United States District Court, D. Arizona
DAVID G. CAMPBELL, District Judge.
Plaintiff Lyle David Stotz seeks review under 42 U.S.C. § 405(g) of the final decision of the Commissioner of Social Security ("the Commissioner"), which denied him disability insurance benefits and supplemental security income under sections 216(i), 223(d), and 1614(a)(3)(A) of the Social Security Act. Because the decision of the Administrative Law Judge ("ALJ") is supported by substantial evidence and is not based on legal error, the Commissioner's decision will be affirmed.
Plaintiff, a 54-year-old male, has a General Equivalency Degree and previously worked as a mechanic and a correctional officer. In September 2011, Plaintiff applied for disability insurance benefits and supplemental security income, alleging disability beginning August 23, 2011. On April 24, 2013, he appeared with his attorney and testified at a hearing before the ALJ. A vocational expert also testified. On May 21, 2013, the ALJ issued a decision that Plaintiff was not disabled within the meaning of the Social Security Act. The Appeals Council denied Plaintiff's request for review of the hearing decision, making the ALJ's decision the Commissioner's final decision.
II. Legal Standard.
The district court reviews only those issues raised by the party challenging the ALJ's decision. See Lewis v. Apfel, 236 F.3d 503, 517 n.13 (9th Cir. 2001). The court may set aside the Commissioner's disability determination only if the determination is not supported by substantial evidence or is based on legal error. Orn v. Astrue, 495 F.3d 625, 630 (9th Cir. 2007). Substantial evidence is more than a scintilla, less than a preponderance, and relevant evidence that a reasonable person might accept as adequate to support a conclusion considering the record as a whole. Id. In determining whether substantial evidence supports a decision, the court must consider the record as a whole and may not affirm simply by isolating a "specific quantum of supporting evidence." Id. As a general rule, "[w]here the evidence is susceptible to more than one rational interpretation, one of which supports the ALJ's decision, the ALJ's conclusion must be upheld." Thomas v. Barnhart, 278 F.3d 947, 954 (9th Cir. 2002) (citations omitted).
III. The ALJ's Five-Step Evaluation Process.
To determine whether a claimant is disabled for purposes of the Social Security Act, the ALJ follows a five-step process. 20 C.F.R. § 404.1520(a). The claimant bears the burden of proof on the first four steps, but at step five, the burden shifts to the Commissioner. Tackett v. Apfel, 180 F.3d 1094, 1098 (9th Cir. 1999).
At the first step, the ALJ determines whether the claimant is engaging in substantial gainful activity. 20 C.F.R. § 404.1520(a)(4)(i). If so, the claimant is not disabled and the inquiry ends. Id. At step two, the ALJ determines whether the claimant has a "severe" medically determinable physical or mental impairment. § 404.1520(a)(4)(ii). If not, the claimant is not disabled and the inquiry ends. Id. At step three, the ALJ considers whether the claimant's impairment or combination of impairments meets or medically equals an impairment listed in Appendix 1 to Subpart P of 20 C.F.R. Pt. 404. § 404.1520(a)(4)(iii). If so, the claimant is automatically found to be disabled. Id. If not, the ALJ proceeds to step four. At step four, the ALJ assesses the claimant's residual functional capacity ("RFC") and determines whether the claimant is still capable of performing past relevant work. § 404.1520(a)(4)(iv). If so, the claimant is not disabled and the inquiry ends. Id. If not, the ALJ proceeds to the fifth and final step, where he determines whether the claimant can perform any other work based on the claimant's RFC, age, education, and work experience. § 404.1520(a)(4)(v). If so, the claimant is not disabled. Id. If not, the claimant is disabled. Id.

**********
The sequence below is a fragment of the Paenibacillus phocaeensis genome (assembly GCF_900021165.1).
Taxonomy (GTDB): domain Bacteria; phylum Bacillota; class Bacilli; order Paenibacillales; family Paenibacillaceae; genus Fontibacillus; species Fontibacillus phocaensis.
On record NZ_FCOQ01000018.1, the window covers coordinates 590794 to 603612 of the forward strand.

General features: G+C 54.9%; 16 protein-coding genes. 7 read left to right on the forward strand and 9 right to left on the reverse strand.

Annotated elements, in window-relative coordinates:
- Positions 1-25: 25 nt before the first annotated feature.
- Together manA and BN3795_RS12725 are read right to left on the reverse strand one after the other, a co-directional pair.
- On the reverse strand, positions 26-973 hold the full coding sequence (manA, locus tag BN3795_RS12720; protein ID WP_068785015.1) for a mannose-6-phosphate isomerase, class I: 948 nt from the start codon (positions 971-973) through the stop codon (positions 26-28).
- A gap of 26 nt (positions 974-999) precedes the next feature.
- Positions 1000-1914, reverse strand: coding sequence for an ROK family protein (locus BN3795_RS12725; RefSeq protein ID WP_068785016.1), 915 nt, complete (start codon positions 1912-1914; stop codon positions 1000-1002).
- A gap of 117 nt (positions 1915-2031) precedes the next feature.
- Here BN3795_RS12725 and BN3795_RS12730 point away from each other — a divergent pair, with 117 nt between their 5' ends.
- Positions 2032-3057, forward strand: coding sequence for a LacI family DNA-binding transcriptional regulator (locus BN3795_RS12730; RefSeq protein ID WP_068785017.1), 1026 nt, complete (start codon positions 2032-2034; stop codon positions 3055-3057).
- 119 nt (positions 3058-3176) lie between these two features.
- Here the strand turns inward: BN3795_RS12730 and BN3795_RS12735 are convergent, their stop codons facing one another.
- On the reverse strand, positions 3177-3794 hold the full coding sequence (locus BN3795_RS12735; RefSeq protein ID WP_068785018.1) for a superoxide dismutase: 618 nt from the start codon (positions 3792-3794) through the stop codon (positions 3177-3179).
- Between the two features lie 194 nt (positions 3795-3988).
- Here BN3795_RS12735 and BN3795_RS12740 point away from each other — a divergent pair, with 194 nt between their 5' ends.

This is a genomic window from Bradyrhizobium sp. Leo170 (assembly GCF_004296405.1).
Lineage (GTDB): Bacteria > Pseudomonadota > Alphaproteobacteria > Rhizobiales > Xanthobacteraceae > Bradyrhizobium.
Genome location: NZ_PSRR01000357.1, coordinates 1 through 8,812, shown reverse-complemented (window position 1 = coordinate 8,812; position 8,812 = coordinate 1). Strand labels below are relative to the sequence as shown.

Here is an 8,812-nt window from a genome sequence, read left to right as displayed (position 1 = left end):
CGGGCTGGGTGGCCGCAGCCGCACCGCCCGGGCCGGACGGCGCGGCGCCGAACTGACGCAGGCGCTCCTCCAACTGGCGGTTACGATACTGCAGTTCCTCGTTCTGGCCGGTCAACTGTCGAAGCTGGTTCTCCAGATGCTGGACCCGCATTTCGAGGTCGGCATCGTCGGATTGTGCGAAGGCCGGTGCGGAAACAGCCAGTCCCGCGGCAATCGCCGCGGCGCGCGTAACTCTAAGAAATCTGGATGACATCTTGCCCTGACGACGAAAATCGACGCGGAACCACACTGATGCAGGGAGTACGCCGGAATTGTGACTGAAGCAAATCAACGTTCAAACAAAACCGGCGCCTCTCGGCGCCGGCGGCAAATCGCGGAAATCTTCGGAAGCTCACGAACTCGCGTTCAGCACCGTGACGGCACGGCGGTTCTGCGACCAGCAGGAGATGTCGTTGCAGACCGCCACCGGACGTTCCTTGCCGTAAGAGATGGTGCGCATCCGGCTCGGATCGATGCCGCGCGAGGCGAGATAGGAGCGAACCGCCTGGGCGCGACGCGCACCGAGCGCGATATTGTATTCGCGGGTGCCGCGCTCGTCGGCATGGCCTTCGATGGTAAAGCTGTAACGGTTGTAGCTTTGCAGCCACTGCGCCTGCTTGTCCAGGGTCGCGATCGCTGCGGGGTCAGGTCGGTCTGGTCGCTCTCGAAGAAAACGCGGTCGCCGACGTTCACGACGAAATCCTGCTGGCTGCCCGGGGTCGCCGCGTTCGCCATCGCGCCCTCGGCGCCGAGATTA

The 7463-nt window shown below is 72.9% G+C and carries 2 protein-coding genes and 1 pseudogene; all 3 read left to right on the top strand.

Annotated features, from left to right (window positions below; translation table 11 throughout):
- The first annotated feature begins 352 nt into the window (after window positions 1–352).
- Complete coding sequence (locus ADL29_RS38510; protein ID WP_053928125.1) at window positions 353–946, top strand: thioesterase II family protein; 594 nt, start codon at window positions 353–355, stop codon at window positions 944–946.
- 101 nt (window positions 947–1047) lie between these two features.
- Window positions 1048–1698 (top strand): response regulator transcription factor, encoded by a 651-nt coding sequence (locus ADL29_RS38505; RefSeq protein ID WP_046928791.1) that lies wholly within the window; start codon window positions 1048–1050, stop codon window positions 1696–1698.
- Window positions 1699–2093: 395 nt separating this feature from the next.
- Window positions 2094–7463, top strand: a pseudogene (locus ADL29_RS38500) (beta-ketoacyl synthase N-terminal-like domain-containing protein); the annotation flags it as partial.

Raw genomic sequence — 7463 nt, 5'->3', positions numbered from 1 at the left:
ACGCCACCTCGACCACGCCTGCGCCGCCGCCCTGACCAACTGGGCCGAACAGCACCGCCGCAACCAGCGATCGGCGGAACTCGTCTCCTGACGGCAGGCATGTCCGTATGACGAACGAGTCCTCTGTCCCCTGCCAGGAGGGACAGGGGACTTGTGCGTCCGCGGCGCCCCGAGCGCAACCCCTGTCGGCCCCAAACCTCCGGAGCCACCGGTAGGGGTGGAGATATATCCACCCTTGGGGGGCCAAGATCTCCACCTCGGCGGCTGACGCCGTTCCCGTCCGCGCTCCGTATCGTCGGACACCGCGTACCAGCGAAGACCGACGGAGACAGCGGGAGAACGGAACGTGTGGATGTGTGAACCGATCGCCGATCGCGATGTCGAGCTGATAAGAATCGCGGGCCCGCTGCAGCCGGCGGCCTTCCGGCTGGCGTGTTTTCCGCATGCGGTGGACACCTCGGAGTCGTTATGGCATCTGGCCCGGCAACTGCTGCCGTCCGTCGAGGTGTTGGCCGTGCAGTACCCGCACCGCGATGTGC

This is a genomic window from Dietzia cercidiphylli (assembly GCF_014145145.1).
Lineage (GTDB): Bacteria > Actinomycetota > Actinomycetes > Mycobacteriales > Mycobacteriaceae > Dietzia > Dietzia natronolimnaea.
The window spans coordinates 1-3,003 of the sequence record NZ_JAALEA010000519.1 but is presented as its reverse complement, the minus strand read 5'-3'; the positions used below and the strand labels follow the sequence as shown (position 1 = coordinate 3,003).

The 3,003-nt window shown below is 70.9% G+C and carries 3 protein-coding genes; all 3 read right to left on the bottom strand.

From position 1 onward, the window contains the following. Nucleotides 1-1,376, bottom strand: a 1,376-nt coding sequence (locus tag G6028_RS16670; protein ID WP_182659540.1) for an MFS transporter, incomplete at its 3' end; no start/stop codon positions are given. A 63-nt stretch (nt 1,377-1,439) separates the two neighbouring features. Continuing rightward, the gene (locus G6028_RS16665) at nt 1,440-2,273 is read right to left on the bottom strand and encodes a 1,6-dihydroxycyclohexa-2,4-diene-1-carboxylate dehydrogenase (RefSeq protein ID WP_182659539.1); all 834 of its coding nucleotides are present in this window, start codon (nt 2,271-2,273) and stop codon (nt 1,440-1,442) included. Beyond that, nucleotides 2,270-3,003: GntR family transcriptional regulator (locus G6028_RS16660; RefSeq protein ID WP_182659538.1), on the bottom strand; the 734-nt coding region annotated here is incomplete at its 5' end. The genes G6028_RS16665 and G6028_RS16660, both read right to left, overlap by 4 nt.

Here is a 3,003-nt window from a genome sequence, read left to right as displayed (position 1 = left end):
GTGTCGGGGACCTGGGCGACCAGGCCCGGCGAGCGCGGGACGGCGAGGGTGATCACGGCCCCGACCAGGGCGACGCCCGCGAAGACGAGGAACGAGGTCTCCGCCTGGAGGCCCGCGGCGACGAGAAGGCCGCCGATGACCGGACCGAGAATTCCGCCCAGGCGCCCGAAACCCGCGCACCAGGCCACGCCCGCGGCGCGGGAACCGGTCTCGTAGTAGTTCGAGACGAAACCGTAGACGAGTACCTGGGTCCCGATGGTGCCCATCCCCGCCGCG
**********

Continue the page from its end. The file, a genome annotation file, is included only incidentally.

At step one, the ALJ found that Plaintiff has not engaged in substantial gainful activity since August 23, 2011. At step two, the ALJ found that Plaintiff has the following severe impairments: bilateral knee osteoarthritis, right upper extremity tendonitis, chondromalacia patella,  and major depressive disorder. At step three, the ALJ determined that Plaintiff does not have an impairment or combination of impairments that meets or medically equals an impairment listed in Appendix 1 to Subpart P of 20 C.F.R. Pt. 404. At step four, the ALJ found that Plaintiff has the RFC to perform:
light work as defined in 20 CFR 404.1567(b) and 416.967(b) except the claimant can frequently perform operation of bilateral foot controls. The claimant should never climb ladders, ropes, or scaffolds and occasionally climb stairs, crouch, kneel, and crawl; the claimant can frequently balance and stoop. The claimant can reach overhead with right upper extremity frequently. The claimant should avoid concentrated exposure to non-weather related extreme temperatures of hot and cold; concentrated exposure to pulmonary irritants, such as fumes, odors, dusts, gases; concentrated exposure to poorly ventilated areas. The claimant should avoid concentrated exposure to dangerous machinery with moving mechanical part[s], except motor vehicles and should avoid concentrated exposure to unprotected heights. The claimant is limited to work that is simple, routine, and repetitive.
A.R. 33. The ALJ further found that Plaintiff is unable to perform any of his past relevant work. A.R. 43. At step five, the ALJ concluded that, considering Plaintiff's age, education, work experience, and residual functional capacity, there are jobs that exist in significant numbers in the national economy that Plaintiff could perform. A.R. 44.
Plaintiff argues the ALJ's decision is defective for two reasons: (1) the ALJ improperly rejected the opinions of Plaintiff's treating physicians, and (2) the ALJ ...